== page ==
The Geology of Mars

  Professor N C Wickramasinghe

At the moment our neighbouring red planet, Mars, is the focus of three orbiting spacecraft and has three robotic vehicles busily examining its surface. The study of this planet has come on in leaps and bounds since the time when Schiaparelli's illusionary linear surface features were mistranslated as canals.

To give us a true picture of the planet we had invited Dr John Bridges from Leicester University who led us through the various ages of its geological history. Initially he gave us an overview of the planet's vital statistics.

To the naked eye Mars appears as a bright reddish-orange dot of light. It appears this colour as its surface is covered in iron (III) oxide, better known in everyday terms as rust. Mars has only a tenth the mass of the Earth and presently has no magnetic field and only a very thin atmosphere mainly composed of carbon dioxide. If you totalled all the area of dry land on the Earth this would roughly equal the Martian surface area.

The geography (or more correctly 'areography') of Mars is split into two distinct regions: the young northern plains flattened by lava flows and its ancient southern highlands peppered with ancient impact craters. It has a number of unique features including Olympus Mons which is the largest volcano in our Solar System, measuring 26km in height (or three Mount Everests). Nearer the Martian equator is a gigantic canyon system called Valles Marineris measuring 4,000km in length and 7km deep, extending a fifth of the way around the Martian surface. In contrast our Grand Canyon is a paltry 446km long and 2km deep.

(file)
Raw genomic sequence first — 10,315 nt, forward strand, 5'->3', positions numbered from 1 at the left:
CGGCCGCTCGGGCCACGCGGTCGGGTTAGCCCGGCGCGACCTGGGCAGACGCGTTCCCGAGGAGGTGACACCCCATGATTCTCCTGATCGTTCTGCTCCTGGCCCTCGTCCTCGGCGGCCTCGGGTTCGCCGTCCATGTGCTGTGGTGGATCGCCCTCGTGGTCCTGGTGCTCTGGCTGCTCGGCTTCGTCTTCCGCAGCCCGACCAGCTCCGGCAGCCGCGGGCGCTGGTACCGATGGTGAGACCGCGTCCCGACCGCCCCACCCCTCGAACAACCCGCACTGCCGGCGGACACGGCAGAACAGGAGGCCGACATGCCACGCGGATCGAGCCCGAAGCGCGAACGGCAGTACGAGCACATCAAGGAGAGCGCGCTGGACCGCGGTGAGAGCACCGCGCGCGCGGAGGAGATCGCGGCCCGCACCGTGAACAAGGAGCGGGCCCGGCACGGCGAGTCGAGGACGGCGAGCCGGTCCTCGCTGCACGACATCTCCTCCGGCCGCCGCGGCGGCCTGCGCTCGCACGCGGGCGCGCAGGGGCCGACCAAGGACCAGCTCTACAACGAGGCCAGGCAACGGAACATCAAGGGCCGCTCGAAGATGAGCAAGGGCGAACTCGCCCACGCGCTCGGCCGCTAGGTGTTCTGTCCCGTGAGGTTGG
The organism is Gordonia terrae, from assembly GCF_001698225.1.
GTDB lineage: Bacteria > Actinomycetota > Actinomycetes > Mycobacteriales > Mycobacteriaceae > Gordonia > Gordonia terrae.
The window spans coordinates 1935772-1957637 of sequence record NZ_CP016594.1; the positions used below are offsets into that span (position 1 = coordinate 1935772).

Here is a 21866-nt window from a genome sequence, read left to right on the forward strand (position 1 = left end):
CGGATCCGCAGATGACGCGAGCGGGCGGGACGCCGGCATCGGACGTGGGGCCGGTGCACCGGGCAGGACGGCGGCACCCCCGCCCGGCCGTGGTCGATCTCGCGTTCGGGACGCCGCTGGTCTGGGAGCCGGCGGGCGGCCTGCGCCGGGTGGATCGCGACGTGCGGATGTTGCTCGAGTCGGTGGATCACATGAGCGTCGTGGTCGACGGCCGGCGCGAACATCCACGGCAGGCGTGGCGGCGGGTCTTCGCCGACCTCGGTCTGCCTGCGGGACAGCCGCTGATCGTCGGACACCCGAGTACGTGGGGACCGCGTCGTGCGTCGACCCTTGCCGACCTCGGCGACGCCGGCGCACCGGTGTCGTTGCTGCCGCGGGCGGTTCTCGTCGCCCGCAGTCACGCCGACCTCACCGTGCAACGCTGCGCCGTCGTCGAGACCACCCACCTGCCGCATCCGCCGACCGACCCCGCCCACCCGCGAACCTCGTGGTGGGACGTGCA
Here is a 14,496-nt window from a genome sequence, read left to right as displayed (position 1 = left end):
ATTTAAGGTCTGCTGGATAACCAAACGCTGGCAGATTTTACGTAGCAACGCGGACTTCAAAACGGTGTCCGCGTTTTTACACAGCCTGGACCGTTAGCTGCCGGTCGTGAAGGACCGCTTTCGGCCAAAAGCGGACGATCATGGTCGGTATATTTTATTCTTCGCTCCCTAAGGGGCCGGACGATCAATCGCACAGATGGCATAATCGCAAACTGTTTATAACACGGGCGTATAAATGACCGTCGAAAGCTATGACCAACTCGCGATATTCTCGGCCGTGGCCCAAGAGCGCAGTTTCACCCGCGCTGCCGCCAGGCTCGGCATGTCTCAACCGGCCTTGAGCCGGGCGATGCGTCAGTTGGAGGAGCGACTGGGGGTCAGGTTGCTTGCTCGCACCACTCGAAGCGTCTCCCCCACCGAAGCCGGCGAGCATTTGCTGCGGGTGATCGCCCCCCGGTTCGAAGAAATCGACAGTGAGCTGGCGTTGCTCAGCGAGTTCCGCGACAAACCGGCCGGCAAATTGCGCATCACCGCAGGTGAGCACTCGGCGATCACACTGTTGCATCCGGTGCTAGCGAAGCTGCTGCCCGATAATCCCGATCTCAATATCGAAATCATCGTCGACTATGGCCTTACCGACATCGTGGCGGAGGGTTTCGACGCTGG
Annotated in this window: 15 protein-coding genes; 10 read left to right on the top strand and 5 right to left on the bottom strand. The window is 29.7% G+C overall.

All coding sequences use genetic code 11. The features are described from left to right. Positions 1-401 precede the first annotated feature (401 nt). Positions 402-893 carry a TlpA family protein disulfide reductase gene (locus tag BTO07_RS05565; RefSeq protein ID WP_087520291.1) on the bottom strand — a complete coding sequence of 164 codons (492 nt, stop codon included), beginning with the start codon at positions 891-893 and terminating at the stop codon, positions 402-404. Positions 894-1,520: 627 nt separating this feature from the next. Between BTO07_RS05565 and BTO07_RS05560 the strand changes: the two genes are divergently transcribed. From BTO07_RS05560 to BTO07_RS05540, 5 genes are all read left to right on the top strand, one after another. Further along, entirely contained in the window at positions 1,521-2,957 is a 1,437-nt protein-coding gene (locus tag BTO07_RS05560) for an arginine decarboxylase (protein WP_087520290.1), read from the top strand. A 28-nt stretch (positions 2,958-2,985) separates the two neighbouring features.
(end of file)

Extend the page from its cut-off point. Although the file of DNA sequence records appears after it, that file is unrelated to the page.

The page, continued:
Usually a planet's surface is dated by counting the number of craters appearing on it; the more ancient areas having more craters. Following this method, the earliest geological era on Mars is called the Noachian Epoch which was from 3.8 to 3.5 billion years ago. By this time the planet had lost its magnetic field and so the solar wind steadily stripping its early atmosphere. This was also the time when a large amount of debris was still circling around the Solar System and most of the terrestrial planets such as Mars took a pounding adding to the atmospheric destruction. It is thought that at this time Mars could have been relatively warm and wet with a thick atmosphere despite the many impacts. The latest research suggests that the warm and wet period was relatively short.

The next era is the Hesperian Epoch from 3.5 to about 1.8 billion years ago. In this time period the atmosphere was thinning and there was extensive volcanic eruptions creating great plains of lava. The final era is the Amazonian Epoch from 1.8 billion years ago to the present day when sedimentary rock layers appear and the landscape is scarred by glaciers moving from the polar regions to the equator. The latest robotic mission to the red planet is NASA's Phoenix Lander which will probe the history of liquid water that may have existed in the north polar region. It will analyse the chemistry and mineralogy of the soil and ice and hopefully give us a new understanding of the history of water on Mars.